What kinds of principles for operating as an intellectual community
make a community more collectively intelligent across the widest
possible range of problems, issues, and situations?

Epistemic hospitability might well be one. But it seems to me that it
means not just that we "welcome" in some sense the views we think are
foolish or even immoral, but that we also denounce them, or endorse
them, or withhold judgment, or engage with them ... each of us,
according to our viewpoints, so as to make the community richer by
way of the presence in it of ANY viewpoint.

I've also found, over the years, that it's a good intellectual
exercise to try to figure out why someone would HOLD or espouse views
that I consider to be crazy, stupid, uninformed, or recklessly
amoral. I think most of us do this with respect to views held in the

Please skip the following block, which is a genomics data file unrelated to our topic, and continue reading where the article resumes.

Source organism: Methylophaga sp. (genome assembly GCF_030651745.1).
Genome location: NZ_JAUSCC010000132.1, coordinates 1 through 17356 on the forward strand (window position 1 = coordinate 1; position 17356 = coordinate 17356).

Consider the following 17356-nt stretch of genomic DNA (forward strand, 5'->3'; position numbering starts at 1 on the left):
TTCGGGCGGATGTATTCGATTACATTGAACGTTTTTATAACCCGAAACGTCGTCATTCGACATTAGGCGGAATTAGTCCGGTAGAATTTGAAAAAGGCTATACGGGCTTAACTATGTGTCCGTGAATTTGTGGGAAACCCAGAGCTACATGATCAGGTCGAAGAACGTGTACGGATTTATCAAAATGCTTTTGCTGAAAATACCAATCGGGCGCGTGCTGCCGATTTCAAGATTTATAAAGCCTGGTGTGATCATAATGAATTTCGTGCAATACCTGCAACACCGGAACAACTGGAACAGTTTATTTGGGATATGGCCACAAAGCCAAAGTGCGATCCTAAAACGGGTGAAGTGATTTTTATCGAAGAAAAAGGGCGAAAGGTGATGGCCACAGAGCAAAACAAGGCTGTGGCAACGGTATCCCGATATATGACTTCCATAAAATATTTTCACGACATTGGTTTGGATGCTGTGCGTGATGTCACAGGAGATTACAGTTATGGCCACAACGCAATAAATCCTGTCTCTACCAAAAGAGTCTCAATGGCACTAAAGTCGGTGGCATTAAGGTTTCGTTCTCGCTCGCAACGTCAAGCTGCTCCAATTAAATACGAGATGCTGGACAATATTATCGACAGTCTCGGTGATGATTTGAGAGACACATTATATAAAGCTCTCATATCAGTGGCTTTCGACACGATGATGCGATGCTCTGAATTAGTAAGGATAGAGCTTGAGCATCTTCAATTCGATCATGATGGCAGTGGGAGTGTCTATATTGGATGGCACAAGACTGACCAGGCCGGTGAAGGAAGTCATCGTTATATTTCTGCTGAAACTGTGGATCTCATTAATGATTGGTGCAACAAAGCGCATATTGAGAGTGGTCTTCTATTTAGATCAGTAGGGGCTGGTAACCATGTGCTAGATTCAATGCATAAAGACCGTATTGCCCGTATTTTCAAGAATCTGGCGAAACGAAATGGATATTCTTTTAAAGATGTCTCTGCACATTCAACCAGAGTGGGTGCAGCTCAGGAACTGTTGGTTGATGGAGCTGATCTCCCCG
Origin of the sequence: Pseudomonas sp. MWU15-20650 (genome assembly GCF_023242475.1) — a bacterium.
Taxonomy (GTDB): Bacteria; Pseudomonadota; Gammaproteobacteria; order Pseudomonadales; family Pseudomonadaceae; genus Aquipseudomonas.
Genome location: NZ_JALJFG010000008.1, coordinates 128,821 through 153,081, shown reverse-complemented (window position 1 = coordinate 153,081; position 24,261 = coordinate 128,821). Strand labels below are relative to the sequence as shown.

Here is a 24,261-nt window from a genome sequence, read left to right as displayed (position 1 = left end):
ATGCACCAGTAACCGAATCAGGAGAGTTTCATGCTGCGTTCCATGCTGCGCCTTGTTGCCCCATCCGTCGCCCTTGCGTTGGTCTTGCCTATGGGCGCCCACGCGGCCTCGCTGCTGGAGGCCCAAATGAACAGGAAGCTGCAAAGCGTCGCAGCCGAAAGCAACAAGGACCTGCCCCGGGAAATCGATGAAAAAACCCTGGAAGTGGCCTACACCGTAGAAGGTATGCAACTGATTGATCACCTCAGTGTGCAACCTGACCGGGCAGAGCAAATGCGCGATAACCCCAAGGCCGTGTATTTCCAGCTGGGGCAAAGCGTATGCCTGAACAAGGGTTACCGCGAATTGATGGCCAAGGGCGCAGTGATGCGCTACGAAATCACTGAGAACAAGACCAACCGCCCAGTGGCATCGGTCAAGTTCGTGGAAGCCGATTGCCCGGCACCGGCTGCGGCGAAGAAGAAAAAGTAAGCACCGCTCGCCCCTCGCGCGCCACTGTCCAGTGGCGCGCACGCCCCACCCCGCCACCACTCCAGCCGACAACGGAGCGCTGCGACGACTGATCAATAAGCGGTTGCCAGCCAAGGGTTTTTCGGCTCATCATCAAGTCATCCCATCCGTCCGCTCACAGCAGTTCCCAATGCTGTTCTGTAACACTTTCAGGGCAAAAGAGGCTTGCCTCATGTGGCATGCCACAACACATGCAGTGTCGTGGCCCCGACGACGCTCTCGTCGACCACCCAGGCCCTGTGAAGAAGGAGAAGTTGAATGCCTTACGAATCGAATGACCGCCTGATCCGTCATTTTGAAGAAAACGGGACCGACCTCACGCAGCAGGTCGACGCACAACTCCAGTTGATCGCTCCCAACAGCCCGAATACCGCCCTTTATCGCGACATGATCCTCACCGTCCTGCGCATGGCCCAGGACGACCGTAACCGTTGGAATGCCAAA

past, or in other cultures. I think it is MORE rather than less
appropriate to do the same for today's range of views, AND to refrain
from the easy dismissals from which we learn nothing as a community.
We all know what those dismissals are: he's stupid, he's uninformed,
he's immoral, he's pursuing self-interest, etc. (BTW, gender of
pronouns chosen advisedly.)

I suppose in many ways those are mostly the 'ad hominem' arguments,
but they are unwise, not because they are untrue (often they are),
nor because the source does not matter to an argument (in many ways
it does, and we all recognize this in practice), but because we learn
nothing from making such arguments.

We say to our students that there are no dumb questions, even if we
don't quite believe that, because we want to promote a dialogue in
which learning can occur. There are pernicious beliefs, surely, (and